Albumin-binding coatings are yet another surface-modification candidate for improving blood compatibility. Studies have shown that albumin inhibits fibrinogen adsorption in vitro and in vivo, and also inhibits fibrin formation and platelet aggregation in short-term in vivo experiments.13 Other tests have demonstrated that albumin groups can enhance the blood compatibility of polyurethane in vivo.14

Research also continues on thrombolytic coatings containing plasminogen activators such as tissue plasminogen activator, polylysine, streptokinase, and urokinase. The plasminogen activators induce the body to remove any occurrence of clotting, since activated plasminogen dissolves fibrin as it forms.


Just as more and better implantable medical devices are being developed specifically for introduction into the body's circulatory system, more and better hemocompatible surface modifications are being introduced for those devices. Surface modification is growing in interest and in use across a wide range of applications. Now viewed as a competitive necessity rather than a luxury feature, the enhancement of surface characteristics has rapidly become an essential element in the development process for medical devices.

Fortunately, there are today many surface-modification techniques available. Depending on the length of time the device will be implanted and the difficulty and criticality of the procedure, most manufacturers will be able to find the process that best meets their specific requirements. Whether it be a coating that repels fouling materials, a biologically active coating containing heparin, or a coating that induces host-cell growth across the surface of a device, options are available for engineers to consider as they design new and improved medical products.


1. March J, Advanced Organic Chemistry, 3rd ed, New York, Wiley, pp 216, 1078, 1985.

2. Anderson AB, Chudzik SJ, Hergenrother RW, et al., "Platelet Deposition and Fibrinogen Binding on Surfaces Coated with Heparin or Friction-Reducing Polymers," Amer J Neurolog Res, 17:859—863, 1996.

3. Hårdhammar PA, van Beusekom HMM, Emanuelsson HU, et al., "Reduction in Thrombotic Events with Heparin-Coated Palmaz-Schatz Stents in Normal Porcine Coronary Arteries," Circulation, 93:423, 1996.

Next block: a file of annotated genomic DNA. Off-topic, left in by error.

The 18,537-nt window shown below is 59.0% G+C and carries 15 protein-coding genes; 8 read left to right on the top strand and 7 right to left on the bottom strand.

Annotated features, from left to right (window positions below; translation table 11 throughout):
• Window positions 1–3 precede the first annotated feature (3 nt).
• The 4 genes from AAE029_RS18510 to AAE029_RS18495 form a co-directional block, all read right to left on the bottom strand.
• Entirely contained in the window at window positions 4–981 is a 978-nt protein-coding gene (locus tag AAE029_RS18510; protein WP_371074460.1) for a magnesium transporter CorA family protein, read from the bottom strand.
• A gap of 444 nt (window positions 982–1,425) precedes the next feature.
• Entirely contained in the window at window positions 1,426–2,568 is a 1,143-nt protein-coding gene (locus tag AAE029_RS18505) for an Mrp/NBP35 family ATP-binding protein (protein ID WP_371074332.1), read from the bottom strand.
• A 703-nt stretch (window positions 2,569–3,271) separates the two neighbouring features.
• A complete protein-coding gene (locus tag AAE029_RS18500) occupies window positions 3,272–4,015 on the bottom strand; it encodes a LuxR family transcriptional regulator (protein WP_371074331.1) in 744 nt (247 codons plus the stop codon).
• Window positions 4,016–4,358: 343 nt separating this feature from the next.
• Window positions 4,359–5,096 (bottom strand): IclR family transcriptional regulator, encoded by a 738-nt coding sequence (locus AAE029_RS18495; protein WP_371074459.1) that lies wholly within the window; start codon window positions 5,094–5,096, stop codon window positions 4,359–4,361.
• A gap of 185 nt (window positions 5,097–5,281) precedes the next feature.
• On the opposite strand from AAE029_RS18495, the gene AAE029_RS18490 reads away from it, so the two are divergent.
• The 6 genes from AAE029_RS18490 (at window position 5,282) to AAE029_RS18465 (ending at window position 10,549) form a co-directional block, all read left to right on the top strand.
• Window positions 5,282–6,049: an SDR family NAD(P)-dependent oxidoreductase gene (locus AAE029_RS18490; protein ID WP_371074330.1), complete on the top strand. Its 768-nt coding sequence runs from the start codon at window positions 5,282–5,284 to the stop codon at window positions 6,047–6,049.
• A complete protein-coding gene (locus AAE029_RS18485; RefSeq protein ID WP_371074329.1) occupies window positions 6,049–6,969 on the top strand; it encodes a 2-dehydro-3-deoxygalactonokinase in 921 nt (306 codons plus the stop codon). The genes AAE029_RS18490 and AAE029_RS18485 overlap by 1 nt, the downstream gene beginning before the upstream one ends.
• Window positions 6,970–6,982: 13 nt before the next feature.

4. Serruys PW, Emanuelsson H, van der Giessen W, et al., "Heparin-Coated Palmaz-Schatz Stents in Human Coronary Arteries. Early Outcome of the Benestent-II Pilot Study," Circulation, 93:412, 1996.

5. Anderson AB, Enrico LS, Melchior MJ, et al., "Photochemical Immobilization of Heparin to Reduce Thrombogenesis," Trans Soc Biomat, p 75, 1994.

6. Clapper DL, Hagen KM, Hupfer NM, et al., "Covalently Immobilized ECM Proteins Improve Patency and Endothelialization of 4-mm Grafts Implanted in Dogs," Trans Soc Biomat, 16:42, 1993.

7. Sauvage LR, Berger KE, Wood SJ, et al., "Interspecies Healing of Porous Arterial Prostheses," Arch Surg, 109:698—705, 1974.

8. Williams SK, Schneider T, Kapelan B, et al., "Formation of a Functional Endothelium on Vascular Grafts," J Elec Micros Tech, 19:439—451, 1991.

9. Tweeden KS, Blevitt J, Harasaki H, et al., "RGD Modification of Cardiovascular Prosthetic Materials," in Proceedings of the Cardiovascular Science and Technology Conference, Arlington, VA, Association for the Advancement of Medical Instrumentation, p 124, December 1993.

10. Campbell EJ, Chronos NAF, Robinson KA, et al., "Non-Thrombogenic Phosphorylcholine Coatings for Stainless Steel," Trans Soc Biomat, 28:51, 1995.

11. Chronos NAF, Robinson KA, Kelly AB, et al., "Thromboresistant Phosphorylcholine Coatings for Coronary Stents," Circulation, 92(8):I-685, 1995.

12. Ishihara KR, Aragaki R, Ueda T, et al., "Reduced Thrombogenicity of Polymers Having Phospholipid Polar Groups," J Biomed Mat Res, 24:1069—1077, 1990.

13. Eberhart RC, Munro MS, Frautschi JR, et al., "Influence of Endogenous Albumin Binding on Blood-Material Interactions," Annals of The New York Academy of Sciences, Vol 516—Blood in Contact with Natural and Artificial Surfaces, Leonard EF, Turitto VT, and Vroman L (eds), New York, New York Academy of Sciences, 1987.

14. Grasel TG, Pierce JA, and Cooper SL, "Effects of Alkyl Grafting on Surface Properties and Blood Compatibility of Polyurethane Block Copolymers," J Biomed Mat Res, 21:815—842, 1987.

Aron B. Anderson, PhD, has been with SurModics, Inc. (Eden Prairie, MN), since 1991, and is currently director of hemocompatibility. His responsibilities include developing coatings for improving the compatibility of blood-contacting devices. Director of tissue engineering at SurModics, David Clapper, PhD, has worked at the company since 1986. Current projects include the development of coatings to enhance tissue integration with implant devices and of biodegradable matrices to promote the healing of tissue defects.

Copyright ©1998 Medical Plastics and Biomaterials